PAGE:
Affidavit Collecting Personal Property

An interactive form is available for free to seniors and low income Idaho residents collecting personal property of decedents who lived in Idaho and had no plans to go and make their primary residence somewhere else at the time of their deaths. It could be used by non-Idaho residents or to collect property of people who did not die in Idaho or live in Idaho when they died, but only in certain circumstances that might or might not apply in your case. In such a case, you should probably consult with an attorney before completing and using an Affidavit Collecting Property.

An Affidavit Collecting Property is only appropriate if the fair market value of the decedent’s entire estate (wherever the property might be)—after all liens and debts on the property are deducted—is no more than one hundred thousand dollars ($100,000).

The information you will need to complete the Affidavit Collecting Personal Property interview includes:

  • A copy of the decedent’s death certificate to attach to the affidavit. This will provide most of the information you will need to generate this affidavit.
  • The name of the county where the affidavit will be signed.
  • The name of any person who will sign the affidavit. (These must be people entitled to receive the property under a will or Idaho’s intestacy statutes.)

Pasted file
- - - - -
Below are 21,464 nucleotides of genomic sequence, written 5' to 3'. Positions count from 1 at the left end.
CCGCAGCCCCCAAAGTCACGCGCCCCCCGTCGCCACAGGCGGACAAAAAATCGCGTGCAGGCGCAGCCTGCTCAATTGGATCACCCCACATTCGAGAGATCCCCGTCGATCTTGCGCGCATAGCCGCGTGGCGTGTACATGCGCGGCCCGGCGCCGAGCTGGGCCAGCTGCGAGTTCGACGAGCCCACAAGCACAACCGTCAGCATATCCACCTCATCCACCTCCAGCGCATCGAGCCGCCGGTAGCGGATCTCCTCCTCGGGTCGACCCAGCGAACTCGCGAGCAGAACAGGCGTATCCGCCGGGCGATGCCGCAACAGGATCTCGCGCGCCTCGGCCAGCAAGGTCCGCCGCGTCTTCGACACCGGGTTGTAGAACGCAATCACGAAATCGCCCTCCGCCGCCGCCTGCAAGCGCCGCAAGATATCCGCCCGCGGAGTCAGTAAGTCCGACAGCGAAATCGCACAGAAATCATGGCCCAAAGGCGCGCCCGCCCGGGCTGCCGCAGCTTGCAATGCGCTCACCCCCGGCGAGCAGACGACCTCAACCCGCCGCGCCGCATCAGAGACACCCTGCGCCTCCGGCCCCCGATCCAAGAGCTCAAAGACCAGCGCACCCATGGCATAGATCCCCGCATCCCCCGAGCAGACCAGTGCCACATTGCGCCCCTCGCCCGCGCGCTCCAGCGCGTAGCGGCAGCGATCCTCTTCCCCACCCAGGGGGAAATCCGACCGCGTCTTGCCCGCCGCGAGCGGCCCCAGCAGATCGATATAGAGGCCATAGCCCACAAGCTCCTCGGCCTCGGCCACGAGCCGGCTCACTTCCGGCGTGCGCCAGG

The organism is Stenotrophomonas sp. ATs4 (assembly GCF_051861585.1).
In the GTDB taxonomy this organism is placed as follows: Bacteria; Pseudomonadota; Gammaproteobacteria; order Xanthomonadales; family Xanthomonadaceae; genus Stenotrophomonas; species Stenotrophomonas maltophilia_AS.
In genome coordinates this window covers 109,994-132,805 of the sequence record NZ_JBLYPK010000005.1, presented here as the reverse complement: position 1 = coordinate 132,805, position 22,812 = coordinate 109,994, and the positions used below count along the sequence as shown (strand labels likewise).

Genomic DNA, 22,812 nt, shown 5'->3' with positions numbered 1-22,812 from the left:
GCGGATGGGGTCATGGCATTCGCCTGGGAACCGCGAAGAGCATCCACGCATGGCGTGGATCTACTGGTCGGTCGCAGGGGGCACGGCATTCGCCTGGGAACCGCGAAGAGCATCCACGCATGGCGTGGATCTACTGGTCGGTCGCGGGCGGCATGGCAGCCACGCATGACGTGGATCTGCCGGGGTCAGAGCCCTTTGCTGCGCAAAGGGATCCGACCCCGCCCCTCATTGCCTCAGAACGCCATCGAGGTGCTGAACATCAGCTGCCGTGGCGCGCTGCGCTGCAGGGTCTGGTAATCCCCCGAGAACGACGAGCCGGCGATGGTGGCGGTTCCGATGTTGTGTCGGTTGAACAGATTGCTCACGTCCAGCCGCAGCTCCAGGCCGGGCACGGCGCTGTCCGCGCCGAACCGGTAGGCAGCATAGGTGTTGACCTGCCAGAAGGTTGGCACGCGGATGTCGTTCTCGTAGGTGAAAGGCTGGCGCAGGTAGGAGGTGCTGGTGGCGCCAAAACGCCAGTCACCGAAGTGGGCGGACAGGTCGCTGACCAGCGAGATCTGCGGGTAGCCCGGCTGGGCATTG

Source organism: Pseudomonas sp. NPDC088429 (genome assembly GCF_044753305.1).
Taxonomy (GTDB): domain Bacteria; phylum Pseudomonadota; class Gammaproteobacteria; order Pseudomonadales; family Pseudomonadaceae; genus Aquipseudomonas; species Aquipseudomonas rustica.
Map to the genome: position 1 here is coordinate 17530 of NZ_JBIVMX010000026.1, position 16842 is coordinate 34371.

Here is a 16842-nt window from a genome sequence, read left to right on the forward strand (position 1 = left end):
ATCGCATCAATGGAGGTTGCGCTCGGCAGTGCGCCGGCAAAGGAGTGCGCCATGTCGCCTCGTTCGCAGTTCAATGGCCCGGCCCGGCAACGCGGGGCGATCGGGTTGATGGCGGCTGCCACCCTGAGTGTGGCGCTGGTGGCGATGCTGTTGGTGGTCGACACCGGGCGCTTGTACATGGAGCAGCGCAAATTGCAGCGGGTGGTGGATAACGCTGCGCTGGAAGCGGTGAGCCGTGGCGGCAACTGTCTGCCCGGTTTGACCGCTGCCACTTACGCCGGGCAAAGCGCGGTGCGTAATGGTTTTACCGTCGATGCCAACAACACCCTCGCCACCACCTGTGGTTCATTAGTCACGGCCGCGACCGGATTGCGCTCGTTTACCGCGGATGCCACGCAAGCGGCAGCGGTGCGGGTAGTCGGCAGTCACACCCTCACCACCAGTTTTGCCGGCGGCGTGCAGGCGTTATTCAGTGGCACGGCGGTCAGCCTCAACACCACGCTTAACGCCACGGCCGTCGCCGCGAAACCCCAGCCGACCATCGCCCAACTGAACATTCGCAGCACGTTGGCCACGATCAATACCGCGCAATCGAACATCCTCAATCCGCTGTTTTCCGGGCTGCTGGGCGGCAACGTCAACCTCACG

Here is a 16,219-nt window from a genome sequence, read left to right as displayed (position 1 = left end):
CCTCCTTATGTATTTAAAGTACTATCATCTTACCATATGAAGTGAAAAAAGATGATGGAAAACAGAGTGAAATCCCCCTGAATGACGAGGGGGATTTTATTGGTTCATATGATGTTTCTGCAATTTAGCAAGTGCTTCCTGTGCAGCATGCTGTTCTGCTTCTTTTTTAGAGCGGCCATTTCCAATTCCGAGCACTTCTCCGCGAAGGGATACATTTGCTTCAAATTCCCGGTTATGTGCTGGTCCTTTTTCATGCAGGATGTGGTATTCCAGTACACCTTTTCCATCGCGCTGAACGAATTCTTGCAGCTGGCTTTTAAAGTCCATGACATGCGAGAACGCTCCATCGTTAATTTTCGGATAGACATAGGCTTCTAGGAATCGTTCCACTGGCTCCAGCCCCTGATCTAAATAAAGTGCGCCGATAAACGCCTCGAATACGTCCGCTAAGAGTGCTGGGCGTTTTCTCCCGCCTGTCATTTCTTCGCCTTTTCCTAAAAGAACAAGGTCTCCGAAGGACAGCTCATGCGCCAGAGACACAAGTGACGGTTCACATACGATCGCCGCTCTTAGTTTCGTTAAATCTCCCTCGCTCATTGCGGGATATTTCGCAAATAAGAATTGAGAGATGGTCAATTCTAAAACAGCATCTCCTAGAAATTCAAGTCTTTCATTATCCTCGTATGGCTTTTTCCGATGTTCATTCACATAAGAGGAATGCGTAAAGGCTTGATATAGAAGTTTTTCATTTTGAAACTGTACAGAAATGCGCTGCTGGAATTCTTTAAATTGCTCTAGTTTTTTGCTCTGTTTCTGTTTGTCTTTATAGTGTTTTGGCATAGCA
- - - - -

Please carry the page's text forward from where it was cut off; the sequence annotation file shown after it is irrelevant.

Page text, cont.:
• Names of those entitled to receive the personal property of the decedent and the proportion or amount of the property they are to receive.

ILAS Developed FormsTo begin: Affidavit Collecting Personal Property Interactive Court Forms Icon

Note: You will be taken to our partnering site, “LawHelp Interactive”.

Don't forget, you must have the Adobe Flash Player to use the interactive forms.

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Microsoft Word is used for developing these documents. If the computer you are using uses Notepad, WordPad or some other program for word processing, you mayhave difficulties with your documents. If you do not have Microsoft Word, you can download Microsoft Word Viewer for free from Microsoft.com.

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 If you don’t have all of the required information, you can still use the interactive forms to fill in the information you do have. If you set up a free and confidential user name and password for the interactive forms, you can start your form, save your answers, and finish completing the interactive forms when you have the remaining needed information. Or, you can complete as much of the information as possible, take your forms to your local CAO office, and ask for assistance with filling in the remaining needed information.

To learn more about the project and what to expect when you use the interactive court forms, check out our Frequently Asked Questions page.

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